The Brown decision is of particular interest as the facts in that case are remarkably similar to those in the case sub judice. Brown was observed walking away from another man in an alley located in an area of high drug traffic. Two police officers stopped him, requested identification and arrested him for refusing, under a Texas statute which makes it a crime to refuse to give one's name and address to an officer who requests information. One of the officers testified that he stopped Brown because the situation looked suspicious and the officers had never seen him in that area before. The officers did not suspect the defendant of any specific misconduct, nor did they have any reason to suspect that he was armed. A unanimous Supreme Court held that in the absence of any basis for suspecting a defendant of misconduct, the balance between the public interest in crime prevention and the defendant's right to personal security and privacy tilts in favor of freedom from police interference.

As the Supreme Court stated in Terry v. Ohio (1968), 392 U.S. 1, 21, "the police officer must be able to point to specific and articulable facts which, taken together with rational inferences from those facts, reasonably warrant that intrusion." The Supreme Court has also stated that simple good faith on the part of the arresting officer is not enough. "* * * If subjective good faith alone were the test, the protections of the Fourth Amendment would evaporate, and the people would be `secure in their persons, houses, papers, and effects,' only in the discretion of the police." Beck v. Ohio (1964), 379 U.S. 89, 97.

The Ohio Supreme Court has adopted the rationale of Terry and Brown in State v. Chatton (1984), 11 Ohio St.3d 59, 61, 11 OBR 250, 251, 463 N.E.2d 1237, 1239, wherein it stated: "[I]t is firmly established that the detention of an individual by a law enforcement officer must, at the very least, be justified by `specific and articulable facts' indicating that the detention was reasonable." (Citing Terry and Brown, supra.)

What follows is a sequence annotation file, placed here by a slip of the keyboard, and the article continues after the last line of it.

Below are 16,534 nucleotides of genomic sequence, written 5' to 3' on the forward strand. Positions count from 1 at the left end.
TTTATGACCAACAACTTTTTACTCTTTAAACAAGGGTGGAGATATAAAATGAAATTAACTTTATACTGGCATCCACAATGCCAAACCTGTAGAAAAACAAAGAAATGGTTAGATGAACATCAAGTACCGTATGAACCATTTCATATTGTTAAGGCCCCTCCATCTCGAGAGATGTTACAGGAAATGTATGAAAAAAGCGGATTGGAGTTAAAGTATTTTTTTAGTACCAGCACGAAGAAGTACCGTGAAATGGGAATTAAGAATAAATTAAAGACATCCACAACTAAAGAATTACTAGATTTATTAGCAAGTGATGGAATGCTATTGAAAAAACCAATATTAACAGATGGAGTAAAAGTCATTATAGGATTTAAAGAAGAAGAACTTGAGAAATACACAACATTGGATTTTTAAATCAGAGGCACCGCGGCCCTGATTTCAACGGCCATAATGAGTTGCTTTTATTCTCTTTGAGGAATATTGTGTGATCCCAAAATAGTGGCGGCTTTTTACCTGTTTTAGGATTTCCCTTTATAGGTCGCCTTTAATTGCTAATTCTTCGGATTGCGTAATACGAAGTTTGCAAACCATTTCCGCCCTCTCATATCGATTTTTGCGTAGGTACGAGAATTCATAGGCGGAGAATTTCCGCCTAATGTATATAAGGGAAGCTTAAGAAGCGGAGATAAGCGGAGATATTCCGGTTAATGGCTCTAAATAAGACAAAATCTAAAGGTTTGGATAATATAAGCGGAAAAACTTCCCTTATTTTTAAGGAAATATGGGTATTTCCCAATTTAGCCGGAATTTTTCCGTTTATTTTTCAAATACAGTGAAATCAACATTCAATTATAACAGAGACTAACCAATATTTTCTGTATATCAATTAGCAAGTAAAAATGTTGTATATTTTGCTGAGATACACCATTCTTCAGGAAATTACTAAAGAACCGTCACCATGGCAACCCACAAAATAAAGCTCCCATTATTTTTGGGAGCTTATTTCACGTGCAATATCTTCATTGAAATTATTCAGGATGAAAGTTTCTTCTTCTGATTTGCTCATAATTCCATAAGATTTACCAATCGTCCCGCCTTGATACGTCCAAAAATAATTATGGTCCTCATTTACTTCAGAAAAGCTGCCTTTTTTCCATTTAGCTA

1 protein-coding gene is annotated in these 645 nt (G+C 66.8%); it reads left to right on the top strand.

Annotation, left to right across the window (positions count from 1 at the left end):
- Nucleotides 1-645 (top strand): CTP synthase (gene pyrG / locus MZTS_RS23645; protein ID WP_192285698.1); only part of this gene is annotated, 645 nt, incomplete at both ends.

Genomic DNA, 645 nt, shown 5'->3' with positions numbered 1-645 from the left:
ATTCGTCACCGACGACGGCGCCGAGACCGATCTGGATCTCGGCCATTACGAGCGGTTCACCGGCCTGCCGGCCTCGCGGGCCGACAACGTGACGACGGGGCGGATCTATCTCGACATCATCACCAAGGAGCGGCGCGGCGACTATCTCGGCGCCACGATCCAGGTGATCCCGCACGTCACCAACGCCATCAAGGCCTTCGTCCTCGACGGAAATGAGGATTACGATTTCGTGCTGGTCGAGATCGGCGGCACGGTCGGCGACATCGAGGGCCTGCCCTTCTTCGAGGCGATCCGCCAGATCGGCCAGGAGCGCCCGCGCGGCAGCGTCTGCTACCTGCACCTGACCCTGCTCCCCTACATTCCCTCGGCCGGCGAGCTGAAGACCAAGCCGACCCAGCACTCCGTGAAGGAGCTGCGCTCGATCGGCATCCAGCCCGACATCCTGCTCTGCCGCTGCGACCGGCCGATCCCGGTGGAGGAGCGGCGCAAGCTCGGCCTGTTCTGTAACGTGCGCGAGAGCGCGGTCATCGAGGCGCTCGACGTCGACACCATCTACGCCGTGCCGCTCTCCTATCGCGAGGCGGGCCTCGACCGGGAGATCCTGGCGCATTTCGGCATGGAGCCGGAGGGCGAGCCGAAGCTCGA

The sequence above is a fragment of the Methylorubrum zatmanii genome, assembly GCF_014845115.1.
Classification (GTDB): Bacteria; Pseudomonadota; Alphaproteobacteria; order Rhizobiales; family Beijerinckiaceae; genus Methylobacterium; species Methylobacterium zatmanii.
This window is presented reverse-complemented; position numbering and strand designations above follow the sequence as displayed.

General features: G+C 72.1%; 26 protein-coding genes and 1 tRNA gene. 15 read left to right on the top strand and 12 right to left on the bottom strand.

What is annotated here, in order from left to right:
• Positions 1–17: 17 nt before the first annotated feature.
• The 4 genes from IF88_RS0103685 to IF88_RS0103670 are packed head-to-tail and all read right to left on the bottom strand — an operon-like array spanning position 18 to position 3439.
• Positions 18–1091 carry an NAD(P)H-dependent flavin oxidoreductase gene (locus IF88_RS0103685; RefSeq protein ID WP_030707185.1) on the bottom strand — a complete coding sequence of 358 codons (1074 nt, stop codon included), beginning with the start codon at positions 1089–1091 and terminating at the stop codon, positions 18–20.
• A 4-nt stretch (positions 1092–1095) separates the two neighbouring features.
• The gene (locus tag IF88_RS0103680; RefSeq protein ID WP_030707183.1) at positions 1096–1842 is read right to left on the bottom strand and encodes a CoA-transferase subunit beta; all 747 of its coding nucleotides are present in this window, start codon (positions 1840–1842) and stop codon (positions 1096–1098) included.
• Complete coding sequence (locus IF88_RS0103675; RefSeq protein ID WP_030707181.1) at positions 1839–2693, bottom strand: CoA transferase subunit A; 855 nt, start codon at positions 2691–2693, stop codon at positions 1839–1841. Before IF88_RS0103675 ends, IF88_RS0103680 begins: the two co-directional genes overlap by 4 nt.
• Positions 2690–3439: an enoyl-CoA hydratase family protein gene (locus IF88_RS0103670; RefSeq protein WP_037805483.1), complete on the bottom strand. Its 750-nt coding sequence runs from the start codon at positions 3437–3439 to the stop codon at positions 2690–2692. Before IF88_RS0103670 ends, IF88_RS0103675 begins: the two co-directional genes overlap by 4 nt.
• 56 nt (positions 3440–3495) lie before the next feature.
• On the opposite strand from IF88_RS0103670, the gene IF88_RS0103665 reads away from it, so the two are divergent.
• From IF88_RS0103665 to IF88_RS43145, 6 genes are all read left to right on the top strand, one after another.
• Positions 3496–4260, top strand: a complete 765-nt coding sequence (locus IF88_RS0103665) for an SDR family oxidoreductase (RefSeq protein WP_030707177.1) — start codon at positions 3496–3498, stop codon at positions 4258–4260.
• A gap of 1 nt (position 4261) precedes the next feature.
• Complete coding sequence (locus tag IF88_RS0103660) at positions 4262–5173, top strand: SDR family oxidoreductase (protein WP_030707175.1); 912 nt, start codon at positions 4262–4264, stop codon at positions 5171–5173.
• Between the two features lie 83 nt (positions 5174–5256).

The seizure of defendant for the purpose of requiring the production of identification must fail Fourth Amendment scrutiny. Likewise, the search of defendant's purse can have no constitutional justification. The record is utterly devoid of even a scintilla of reasonable suspicion, or "specific and articulable facts" tending to suggest that the defendant was participating in any illegal behavior, or was in any way a threat to anyone.

Defendant was simply sitting at a bar, drinking a drink, perhaps in a "high crime and high drug area."

If the search of this defendant in this case be upheld, then the Fourth Amendment is meaningless in "high crime" and/or "high drug" areas. Do persons living, by choice or more likely by duress of circumstances, in a "high crime" area give up their constitutional rights, while those persons living in fancy suburbs or drinking at the country club bar are protected?

For all the foregoing reasons defendant's motion to suppress is granted.

Motion granted.